Funding secures trishaw and wheelchair transporter for Leuchie
An outstanding near-£25,000 fundraising effort involving multiple organisations has secured two very special accessible vehicles for Leuchie House.
Leuchie's new Trishaw and Wheelchair Transporter will propel passengers with limited mobility into the great outdoors.
The project has been spearheaded by Cycling Without Age Scotland (CWAS) which launched an appeal to ensure people living with long term conditions such as multiple sclerosis, MND and Parkinson’s can use the vehicles to enjoy exploring Leuchie’s grounds and further afield.
North Berwick Initiative, Sparewheels CIC, kicked off the fundraising donations with £4,350 which were the funds remaining after the closure of their charitable initiative. The group had already funded the first CWAS Trishaw to be launched in North Berwick and, so, recognised the impact such a resource would have for Leuchie House.
This donation was soon to be followed by £2,500 from Bruce Wake Fund and £2,000 from Walk with Scott Foundation, as well as £500 from the Arnold Clark Community Fund for facilities to house the vehicles. And the generosity didn’t end there!
With the help of Jennifer Thomson, fundraising officer for CWAS, a further huge award of £14,100 from North Berwick Trust was pledged to secure the addition of a Wheelchair transporter to add to Leuchie House’s fleet. This provides uplifting rides to wheelchair users who can remain seated in their own wheelchair throughout.
Olwyn Owen, Chair of North Berwick Trust’s Grants Group, said: “The Trust was delighted to support this latest initiative by Leuchie House and their partners.
"It is wonderful to think that our grant will enable many people living with long-term conditions to experience our beautiful countryside and getting out and about in the fresh air, including some who live in North Berwick.
"We believe these very special vehicles will make a real difference to the quality of many people’s lives.”
The electric-assist bikes have been labelled Spitfire and Lightning, names suggested by a group of Leuchie guests, including Iain Elder – who raised almost £2,000 towards the project by taking part in a white-water rafting fundraiser earlier this year to mark his 60th birthday.
Iain, a regular at Leuchie who has MS, said: “It meant a lot to me personally as the funds raised are dedicated to the memory of two special men - Bill Sibbald and Bill Dawson – who were both legends at Leuchie.”
“Because of the generosity of all the funders involved, we now have two cracking vehicles, our Trishaw and our Wheelchair Transporter, based at Leuchie. They will be used to give Leuchie guests the grand tour of the Leuchie estate and hopefully further afield.”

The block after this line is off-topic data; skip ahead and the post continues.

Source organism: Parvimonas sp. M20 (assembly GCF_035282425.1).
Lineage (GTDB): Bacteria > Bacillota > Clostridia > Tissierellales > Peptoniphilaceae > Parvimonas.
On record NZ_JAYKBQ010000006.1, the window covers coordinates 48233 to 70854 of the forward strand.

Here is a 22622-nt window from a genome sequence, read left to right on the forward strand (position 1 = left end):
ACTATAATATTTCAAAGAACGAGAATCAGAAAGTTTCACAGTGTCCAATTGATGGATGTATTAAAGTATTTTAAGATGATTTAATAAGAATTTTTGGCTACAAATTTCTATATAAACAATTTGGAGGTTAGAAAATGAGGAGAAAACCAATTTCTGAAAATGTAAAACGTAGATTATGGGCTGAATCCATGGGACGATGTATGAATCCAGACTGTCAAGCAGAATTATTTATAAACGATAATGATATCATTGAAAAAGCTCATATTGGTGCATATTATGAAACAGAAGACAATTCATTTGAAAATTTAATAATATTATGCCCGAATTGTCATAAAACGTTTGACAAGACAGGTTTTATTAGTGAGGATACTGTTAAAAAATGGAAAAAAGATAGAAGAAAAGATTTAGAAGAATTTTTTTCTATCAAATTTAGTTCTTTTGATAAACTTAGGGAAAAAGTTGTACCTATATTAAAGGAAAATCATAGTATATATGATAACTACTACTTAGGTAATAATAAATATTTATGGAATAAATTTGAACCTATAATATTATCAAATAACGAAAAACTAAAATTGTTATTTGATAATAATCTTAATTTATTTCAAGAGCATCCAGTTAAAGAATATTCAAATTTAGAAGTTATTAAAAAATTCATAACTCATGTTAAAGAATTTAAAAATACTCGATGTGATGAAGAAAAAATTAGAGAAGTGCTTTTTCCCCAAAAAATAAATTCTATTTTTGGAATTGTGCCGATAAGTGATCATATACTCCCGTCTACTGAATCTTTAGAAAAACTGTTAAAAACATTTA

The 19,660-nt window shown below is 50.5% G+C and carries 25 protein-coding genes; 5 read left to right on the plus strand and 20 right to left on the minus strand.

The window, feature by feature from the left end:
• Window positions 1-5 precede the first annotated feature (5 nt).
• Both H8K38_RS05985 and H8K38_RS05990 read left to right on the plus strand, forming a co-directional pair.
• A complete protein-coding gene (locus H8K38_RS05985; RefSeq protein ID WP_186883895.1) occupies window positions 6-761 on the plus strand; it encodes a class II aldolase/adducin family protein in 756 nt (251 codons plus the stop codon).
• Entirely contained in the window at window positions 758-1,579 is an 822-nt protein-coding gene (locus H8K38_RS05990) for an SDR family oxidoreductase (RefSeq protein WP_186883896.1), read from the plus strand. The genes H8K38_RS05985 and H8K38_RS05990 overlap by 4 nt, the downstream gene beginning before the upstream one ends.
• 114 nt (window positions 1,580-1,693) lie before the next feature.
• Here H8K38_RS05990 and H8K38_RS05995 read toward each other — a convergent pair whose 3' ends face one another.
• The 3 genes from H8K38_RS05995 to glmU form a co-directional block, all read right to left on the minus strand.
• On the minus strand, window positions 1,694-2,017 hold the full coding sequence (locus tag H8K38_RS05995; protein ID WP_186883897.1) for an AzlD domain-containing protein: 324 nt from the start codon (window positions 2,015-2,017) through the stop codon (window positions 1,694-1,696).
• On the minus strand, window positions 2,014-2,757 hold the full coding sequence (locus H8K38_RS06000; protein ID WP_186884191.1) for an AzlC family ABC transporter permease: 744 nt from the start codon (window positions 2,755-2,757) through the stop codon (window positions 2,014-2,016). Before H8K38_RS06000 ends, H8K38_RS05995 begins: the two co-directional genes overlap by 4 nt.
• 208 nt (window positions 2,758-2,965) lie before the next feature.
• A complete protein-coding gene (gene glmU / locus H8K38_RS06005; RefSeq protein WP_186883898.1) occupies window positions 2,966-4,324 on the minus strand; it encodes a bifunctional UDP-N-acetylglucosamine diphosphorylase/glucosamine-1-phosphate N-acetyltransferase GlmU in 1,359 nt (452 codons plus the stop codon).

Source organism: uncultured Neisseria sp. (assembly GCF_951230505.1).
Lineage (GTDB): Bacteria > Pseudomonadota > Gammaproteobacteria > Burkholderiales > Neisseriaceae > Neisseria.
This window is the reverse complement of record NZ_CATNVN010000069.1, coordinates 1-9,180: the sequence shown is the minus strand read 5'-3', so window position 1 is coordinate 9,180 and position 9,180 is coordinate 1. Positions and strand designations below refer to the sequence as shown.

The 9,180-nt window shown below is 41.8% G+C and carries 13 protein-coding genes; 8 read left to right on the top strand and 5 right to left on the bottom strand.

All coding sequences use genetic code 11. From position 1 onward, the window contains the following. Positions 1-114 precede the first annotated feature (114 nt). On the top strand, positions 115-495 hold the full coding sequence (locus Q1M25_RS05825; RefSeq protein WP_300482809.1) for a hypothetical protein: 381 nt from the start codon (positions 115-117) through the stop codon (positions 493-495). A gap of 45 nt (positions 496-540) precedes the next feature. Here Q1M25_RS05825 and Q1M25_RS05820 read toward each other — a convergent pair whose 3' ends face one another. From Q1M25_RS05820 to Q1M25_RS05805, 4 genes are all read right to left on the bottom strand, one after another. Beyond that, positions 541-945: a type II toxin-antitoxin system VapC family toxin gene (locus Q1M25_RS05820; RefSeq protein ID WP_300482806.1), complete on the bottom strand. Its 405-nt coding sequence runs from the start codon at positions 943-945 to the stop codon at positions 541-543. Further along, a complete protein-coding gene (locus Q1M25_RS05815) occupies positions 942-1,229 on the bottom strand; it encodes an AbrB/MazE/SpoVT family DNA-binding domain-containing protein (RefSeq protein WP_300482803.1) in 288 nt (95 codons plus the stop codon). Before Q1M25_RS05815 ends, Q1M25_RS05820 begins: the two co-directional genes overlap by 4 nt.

CWAS also recently visited Leuchie’s North Berwick base to give specialist on-site training to a group of 10 volunteer ‘pilots’ who will take guests out on trips in the Trishaw and Wheelchair Transporter, including Leuchie CEO Mark Bevan.
After being put through his paces behind the pedals, Mark said: “Receiving the Trishaw and Wheelchair Transporter is the culmination of a tremendous collaborative fundraising campaign led by Cycling Without Age Scotland. The vehicles will bring huge benefits to our guests for years to come, allowing them to enjoy the thrill of touring the beautiful grounds we have here at Leuchie, and other local attractions.”
Christine Bell, CEO of Cycling Without Age Scotland, said: “We are so excited by the developments at Leuchie House, where the passion and commitment from everyone at the centre has been matched by the huge generosity of the donors who have funded the Trishaw and Wheelchair Transporter. From our experience in communities all across Scotland, we know how positive a difference this will make to everyone who visits the centre, their families and carers and the centre’s dedicated staff.”
In 2018 Cycling Without Age Scotland introduced into the UK its unique approach to enriching and enhancing the lives of people with disabilities or mobility issues or dealing with isolation or loneliness. It does this, for people of any age, with its pioneering Trishaws and Wheelchair Transporters. Growing all the time, it already has more than 50 branches (known as “Chapters”) throughout Scotland, from the Borders to the outer isles.
From the outset, Cycling Without Age Scotland has been supported by the Scottish Government in recognition, not just of what the organisation does to support individuals and communities, but of the extremely high standards of care, compassion and safety with which it does it. Because of this government support, every ride that Cycling Without Age Scotland provides is completely free of charge.